Kate Harris arrives among us like a meteor.
In a post last September I mentioned how frustrating it was that the Boardman Tasker Prize for Mountain Literature is essentially an award for climbing literature only. This makes its winners’ list a little uninspiring if your reading tastes are broader than that. I pointed out that only one winner in the last 20 years wasn’t about climbing, and to show how inclusive the subject of mountain literature really is, I provided a list of ten great books about mountains that weren’t about climbing.
In the same post, I predicted that the single token book out of six on last year’s shortlist that wasn’t about climbing had no chance of winning. That statement was deliberately provocative, and I’m not ashamed of making it, especially in the light of what happened. I don’t know if the judges read my post or shared its thinking, but they certainly answered my prayers when they awarded the prize to Lands of Lost Borders by Kate Harris.
Lands of Lost Borders was the one book that wasn’t about climbing. It was the first non-climbing book to win the prize since Robert Macfarlane’s The Wild Places in 2007, and arguably one of only four or five in the prize’s history. I immediately bought it, and having now read it, I can confidently say that it’s my favourite of all the Boardman Tasker winners that I’ve read. It reminded me of Dervla Murphy, but before I explore that comparison, let’s tell you a little more about the book and its author.
Lands of Lost Borders is part memoir and chiefly a travelogue about a cycle trip along the Silk Road from the Black Sea to Tibet and back to India. In some ways, it’s only loosely connected with mountains, though the second part of Kate’s route passed through mountainous countries. It’s nothing like any previous winner of the Boardman Tasker Prize and I have no idea how it ended up winning, but I’m glad it caught the judges’ attention because it’s a real gem.
A Canadian, Kate Harris is clearly one of life’s over-achievers, and a good deal cleverer than most climbing writers (or most writers, for that matter). When she was 17, she was awarded the Hakluyt Prize by the Mars Society – not an award for eating chocolate, but for the best student letter advocating exploration to the planet Mars. This may sound obscure, but it came with an all-expenses paid trip to the International Mars Society Convention to hobnob with other teenage boffins. She also won an 8-inch telescope which enabled her to view the rings of Saturn from the lawn outside her father’s sheep shed.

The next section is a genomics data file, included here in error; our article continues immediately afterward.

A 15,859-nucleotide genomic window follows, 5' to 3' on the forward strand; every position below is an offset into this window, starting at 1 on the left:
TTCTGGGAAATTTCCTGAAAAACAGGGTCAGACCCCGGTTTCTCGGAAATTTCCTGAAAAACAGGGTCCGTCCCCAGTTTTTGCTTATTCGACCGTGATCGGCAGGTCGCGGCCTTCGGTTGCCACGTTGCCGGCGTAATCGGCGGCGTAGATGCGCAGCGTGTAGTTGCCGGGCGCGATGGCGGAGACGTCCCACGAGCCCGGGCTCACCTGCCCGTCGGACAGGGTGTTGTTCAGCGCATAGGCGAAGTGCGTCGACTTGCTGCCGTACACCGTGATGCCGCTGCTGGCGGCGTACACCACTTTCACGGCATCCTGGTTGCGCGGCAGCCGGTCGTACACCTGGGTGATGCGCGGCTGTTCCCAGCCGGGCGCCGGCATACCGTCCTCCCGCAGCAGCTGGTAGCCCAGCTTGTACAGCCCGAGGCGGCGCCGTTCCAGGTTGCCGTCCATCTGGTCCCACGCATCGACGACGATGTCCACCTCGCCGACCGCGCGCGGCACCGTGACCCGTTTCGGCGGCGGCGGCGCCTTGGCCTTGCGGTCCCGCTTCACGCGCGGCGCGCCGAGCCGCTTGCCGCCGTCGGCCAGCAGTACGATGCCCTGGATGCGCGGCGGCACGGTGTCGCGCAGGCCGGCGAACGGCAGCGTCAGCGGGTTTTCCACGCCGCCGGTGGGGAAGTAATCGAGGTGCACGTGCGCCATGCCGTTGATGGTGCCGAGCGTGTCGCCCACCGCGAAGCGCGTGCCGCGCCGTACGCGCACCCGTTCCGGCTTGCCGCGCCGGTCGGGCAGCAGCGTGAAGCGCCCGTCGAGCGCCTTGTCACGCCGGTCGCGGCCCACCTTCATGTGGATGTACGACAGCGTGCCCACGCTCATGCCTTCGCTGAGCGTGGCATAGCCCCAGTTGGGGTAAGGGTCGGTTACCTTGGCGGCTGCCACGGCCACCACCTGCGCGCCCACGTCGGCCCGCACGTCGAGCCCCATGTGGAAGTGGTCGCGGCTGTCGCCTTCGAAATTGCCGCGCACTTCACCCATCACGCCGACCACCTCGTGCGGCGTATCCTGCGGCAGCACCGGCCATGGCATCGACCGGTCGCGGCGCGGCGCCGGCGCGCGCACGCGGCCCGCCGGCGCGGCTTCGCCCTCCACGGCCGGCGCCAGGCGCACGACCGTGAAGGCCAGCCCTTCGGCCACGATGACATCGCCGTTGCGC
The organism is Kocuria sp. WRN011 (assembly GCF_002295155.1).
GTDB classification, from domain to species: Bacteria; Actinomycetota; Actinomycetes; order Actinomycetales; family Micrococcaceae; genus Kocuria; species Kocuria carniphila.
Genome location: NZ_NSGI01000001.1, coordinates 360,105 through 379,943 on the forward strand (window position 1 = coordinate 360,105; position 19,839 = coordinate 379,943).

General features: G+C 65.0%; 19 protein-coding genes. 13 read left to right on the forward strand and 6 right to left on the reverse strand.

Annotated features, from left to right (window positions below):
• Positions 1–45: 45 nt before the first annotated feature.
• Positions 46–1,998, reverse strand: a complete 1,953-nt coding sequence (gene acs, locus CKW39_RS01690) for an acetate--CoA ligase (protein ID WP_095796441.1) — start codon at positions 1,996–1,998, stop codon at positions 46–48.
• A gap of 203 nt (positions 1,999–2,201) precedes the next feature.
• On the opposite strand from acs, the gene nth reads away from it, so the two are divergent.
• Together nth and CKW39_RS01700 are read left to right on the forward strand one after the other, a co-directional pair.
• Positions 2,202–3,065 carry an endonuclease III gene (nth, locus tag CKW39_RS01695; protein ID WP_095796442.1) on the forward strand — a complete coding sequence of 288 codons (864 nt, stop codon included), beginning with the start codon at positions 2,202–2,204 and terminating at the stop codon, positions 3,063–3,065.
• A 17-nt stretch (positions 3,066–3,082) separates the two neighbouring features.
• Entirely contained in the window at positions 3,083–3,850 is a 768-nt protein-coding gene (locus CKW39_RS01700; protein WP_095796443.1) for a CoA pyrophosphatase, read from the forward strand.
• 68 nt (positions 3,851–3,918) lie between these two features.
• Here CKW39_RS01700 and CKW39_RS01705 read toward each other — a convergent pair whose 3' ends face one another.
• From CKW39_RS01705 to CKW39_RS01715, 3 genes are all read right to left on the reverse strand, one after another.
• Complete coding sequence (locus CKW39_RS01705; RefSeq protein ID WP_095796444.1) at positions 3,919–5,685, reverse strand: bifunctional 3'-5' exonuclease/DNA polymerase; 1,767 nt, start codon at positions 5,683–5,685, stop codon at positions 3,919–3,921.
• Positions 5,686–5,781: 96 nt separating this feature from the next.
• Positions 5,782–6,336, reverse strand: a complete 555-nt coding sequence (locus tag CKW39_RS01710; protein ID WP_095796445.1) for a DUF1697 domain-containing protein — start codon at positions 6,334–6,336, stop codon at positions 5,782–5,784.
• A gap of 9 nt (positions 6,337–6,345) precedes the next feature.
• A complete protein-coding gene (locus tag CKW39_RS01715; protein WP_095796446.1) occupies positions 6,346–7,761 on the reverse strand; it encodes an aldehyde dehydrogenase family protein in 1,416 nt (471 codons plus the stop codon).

A glittering academic career beckoned. She won a scholarship to the University of North Carolina which came with a summer travel grant, then a Rhodes scholarship to Oxford University, then a funded doctorate to MIT (which isn’t a misspelled hand garment, but an American scientific institute so famous that its acronym isn’t considered worth expanding when it’s introduced into the book). While some people might view a degree at Oxford as a major career milestone, Kate appeared to consider it something of a hiatus between stints of proper science. She chose to study the history of science there on the understanding that she could take up a more useful subject later. Which she did, when she joined MIT to study molecular biology.
She is – if I haven’t made myself clear yet – what we less intelligent people call a ‘bright cookie’. But her over-achievement doesn’t end there. Seemingly bored with science because it didn’t offer enough opportunities for travelling, she eventually became a travel writer. According to the bio on the back of Lands of Lost Borders, she has written for Outside, The Walrus (W’ever TF that is) and Canadian Geographic, and been cited in The Best American Essays and The Best American Travel Writing. She has won the RBC Taylor Prize, the Ellen Meloy Desert Writers Award, the Banff Adventure Travel Award, the Nautilus Award, and now the Boardman Tasker Prize.
Phew, I’m starting to realise how the judges were induced to sit up and take notice of someone who isn’t a climber. She might not have any E17s or VDs under her belt, but here is someone very much at the top of their game. A flick through the acknowledgements gives a further glimpse of how well connected she is.
The majority of Lands of Lost Borders describes Kate’s ten-month bike trip across Central Asia with her friend Melissa. There are no precise dates mentioned in the book, but it seems to have taken place around ten years ago while she was still a young, penniless postgraduate. They posted blogs in internet cafés en route to try and raise money to fund their adventure, couch-surfed with backpackers, and often relied upon the kindness of strangers to provide them with food and a bed for the night. They carried a tent and stove for the times when this wasn’t possible.
Their route took them from the Black Sea coast across Turkey, Georgia and Azerbaijan to the Caspian Sea. Here, it wasn’t possible to continue their journey by bike, so they boarded a plane and a couple of trains across the Caspian and part of Kazakhstan to pick up their bikes again close to the Uzbek border. They crossed Uzbekistan, Tajikhistan and western China, before spiralling south through Tibet, west through Nepal, and north through India to finish in Ladakh.
But the book is more than a simple travel narrative. The writing is erudite; she intellectualises a lot on subjects only loosely connected with the things she passes along the way: Darwin, Wallace and evolution, the travels of Marco Polo, Lewis and Clark, or her first love, astronomy. She is extremely well read, and it’s the sort of book that teaches you something new on every page.